Once you’ve done your research and you know the job and the company you are ready to frame your resume and essentially sell yourself which is what any good resume attempts to do. The thing to be sure of is that you do this for every job because the most important aspect as I have explained is knowing the audience. Even if you are applying within the same company your audience can still change so be sure to frame your resume specifically for your audience each time. Happy job hunting!

For more information visit:
http://rockportinstitute.com/resumes/

http://masscommtheory.com/theory-overviews/framing-theory/

http://ruby.fgcu.edu/courses/twimberley/EnviroPhilo/IPCCFraming.pdf

Ashley Sylvester

Manners and Etiquette in Agile Environments

There’s a high probability that entry-level technical writers will work in an agile environment on a scrum team. Many companies, especially software companies, are adopting the agile model. Agile is a way to involve more people from different areas of expertise into a single setting when developing a product. The basic idea is that team members will have more efficient communication and input through various stages of project development than they had before being placed into agile teams. Scrum groups are usually comprised of the product owner, the development team (3-9 individuals of cross-functional skills), and the scrum master. The overall objective of an agile environment is to create a better product and increase revenue for the company.

funny agile

New situations can be intimidating. If you’ve never been a part of a scrum team or worked in an agile environment, you don’t really know what to expect. Sure, you can do some research and be somewhat aware of what a scrum team is and what it does, but you don’t have experience until you’ve been a part of a scrum team. Besides researching, what else can you do to prepare yourself? You can start by practicing good manners and etiquette.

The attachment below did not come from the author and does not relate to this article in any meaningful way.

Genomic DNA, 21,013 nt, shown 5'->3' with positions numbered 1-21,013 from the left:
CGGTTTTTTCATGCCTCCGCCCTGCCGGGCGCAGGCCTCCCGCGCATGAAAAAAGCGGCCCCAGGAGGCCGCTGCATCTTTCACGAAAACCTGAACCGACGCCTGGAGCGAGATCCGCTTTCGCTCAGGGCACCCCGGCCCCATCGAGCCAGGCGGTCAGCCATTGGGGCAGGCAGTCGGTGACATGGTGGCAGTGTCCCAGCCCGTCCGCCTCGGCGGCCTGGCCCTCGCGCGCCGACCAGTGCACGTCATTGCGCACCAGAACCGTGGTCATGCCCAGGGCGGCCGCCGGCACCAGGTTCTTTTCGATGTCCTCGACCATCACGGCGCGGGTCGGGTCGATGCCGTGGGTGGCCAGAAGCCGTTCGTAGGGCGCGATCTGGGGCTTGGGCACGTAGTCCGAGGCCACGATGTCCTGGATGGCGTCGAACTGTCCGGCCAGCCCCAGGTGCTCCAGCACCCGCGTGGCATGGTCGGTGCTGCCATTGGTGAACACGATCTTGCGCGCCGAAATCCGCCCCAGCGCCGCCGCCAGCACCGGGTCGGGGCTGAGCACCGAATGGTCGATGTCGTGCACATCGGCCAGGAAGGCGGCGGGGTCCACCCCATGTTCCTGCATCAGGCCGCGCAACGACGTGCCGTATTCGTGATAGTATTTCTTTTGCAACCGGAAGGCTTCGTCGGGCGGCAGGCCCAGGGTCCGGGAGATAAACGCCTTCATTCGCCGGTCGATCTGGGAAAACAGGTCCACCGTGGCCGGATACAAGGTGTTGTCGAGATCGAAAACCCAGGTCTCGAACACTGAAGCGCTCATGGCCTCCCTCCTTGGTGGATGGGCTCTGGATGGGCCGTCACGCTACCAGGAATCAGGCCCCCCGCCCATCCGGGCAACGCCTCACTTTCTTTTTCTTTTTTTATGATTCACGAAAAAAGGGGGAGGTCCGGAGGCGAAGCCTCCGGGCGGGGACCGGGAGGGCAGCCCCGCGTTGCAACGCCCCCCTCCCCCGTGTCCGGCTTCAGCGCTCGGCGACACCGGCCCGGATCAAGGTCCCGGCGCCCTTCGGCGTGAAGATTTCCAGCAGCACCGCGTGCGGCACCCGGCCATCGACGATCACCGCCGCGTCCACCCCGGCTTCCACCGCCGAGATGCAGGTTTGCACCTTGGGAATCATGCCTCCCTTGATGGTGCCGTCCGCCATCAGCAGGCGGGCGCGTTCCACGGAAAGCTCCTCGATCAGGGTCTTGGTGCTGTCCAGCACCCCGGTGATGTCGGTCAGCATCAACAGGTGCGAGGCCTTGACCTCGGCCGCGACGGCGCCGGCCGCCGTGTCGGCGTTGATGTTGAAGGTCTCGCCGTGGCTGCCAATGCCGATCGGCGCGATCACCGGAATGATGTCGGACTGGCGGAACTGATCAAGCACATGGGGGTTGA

funny manners

Before stepping foot into your first agile or scrum meeting, even if you’re not sure what to expect, you can still prepare yourself to make a good impression. The following are five tips to help you do this. There are several other ways in which you can display good manners and proper etiquette in the workplace, but this is a good place to start.

1. Electronic Devices
If you bring an electronic device into a scrum meeting, use it in an appropriate way and at appropriate times. Make sure your phone is on silent. If you get a call, don’t disrupt the meeting. I’m not referring to emergencies here. There are times (sick child, accident, etc.) when you must take a call. Don’t text. Save that for after the meeting and after work is over for the day, if possible. If someone is speaking to you, don’t have your nose stuck in your device. Look them in the eye and pay attention. There aren’t many things more rude or annoying than trying to have a conversation with someone while they’re lost in a cell phone or iPad.
2. Attire
It should go without saying that in professional environments one should dress professionally. Most companies usually have a dress code or standard for employees. If the dress code is outlined in an employee manual, the guidelines for work attire will be clearly defined. Sometimes, however, the dress code can be less formal. If the latter is the case, pay attention to how everyone else is dressed and follow their example. Avoid clothing that is too revealing. You want to present yourself by the way you dress as someone who is ready to work, not someone who’s ready for a night at the club.